“To be legally sufficient, a proxy must be written, not oral, but no particular format is specified. In addition, the written proxy form must be signed and dated by the shareholder, and it must authorize the proxy-holder to act on the shareholder’s behalf. A facsimile of a signature is legally sufficient.
“Most cooperatives rely on their lawyers and managing agents to prepare their election materials, including proxy forms, so these materials usually meet the above mentioned legal requirements. On the other hand, it is not unusual for hand-written proxy forms submitted by dissident shareholders to fail to meet these basic legal requirements, and votes cast via such defective proxies do not have to be counted.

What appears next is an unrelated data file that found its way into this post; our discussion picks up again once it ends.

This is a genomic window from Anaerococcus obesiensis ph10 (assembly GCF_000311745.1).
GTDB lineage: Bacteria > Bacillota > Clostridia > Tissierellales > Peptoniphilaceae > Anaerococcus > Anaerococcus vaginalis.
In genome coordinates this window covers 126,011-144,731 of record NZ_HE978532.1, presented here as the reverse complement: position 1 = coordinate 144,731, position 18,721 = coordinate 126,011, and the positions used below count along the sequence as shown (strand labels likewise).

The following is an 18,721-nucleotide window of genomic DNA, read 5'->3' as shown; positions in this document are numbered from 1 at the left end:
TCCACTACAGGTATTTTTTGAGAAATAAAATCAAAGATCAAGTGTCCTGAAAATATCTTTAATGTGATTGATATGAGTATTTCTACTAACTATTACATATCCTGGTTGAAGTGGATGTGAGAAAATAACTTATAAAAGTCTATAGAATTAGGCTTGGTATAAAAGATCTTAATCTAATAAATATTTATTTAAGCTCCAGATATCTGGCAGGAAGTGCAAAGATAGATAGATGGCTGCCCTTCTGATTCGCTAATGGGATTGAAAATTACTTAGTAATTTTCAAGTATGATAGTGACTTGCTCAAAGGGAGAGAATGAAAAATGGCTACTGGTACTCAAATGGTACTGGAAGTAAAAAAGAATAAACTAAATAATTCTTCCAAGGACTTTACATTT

“In addition to helping to ensure their legal sufficiency, some incumbent boards utilize pre-printed proxy forms prepared by their attorneys or managing agents to give themselves a competitive advantage against their opposition. This is accomplished by distributing pre-printed proxy forms, which designate a proxy-holder of the board’s choice. The pre-printed proxy forms are typically sent to shareholders with the notice of the annual meeting along with instructions advising the shareholders to return the proxy forms to the cooperative’s management office prior to the annual meeting—if the shareholder cannot attend the meeting in person. Because the proxy-holder designated on the pre-printed proxy forms is someone chosen by the board (usually an existing board member), it can be assumed that such proxy holder will vote the proxies in a manner prescribed by the board. This will generally increase the number of votes by proxy in favor of candidates whose interests are aligned with those of the board.”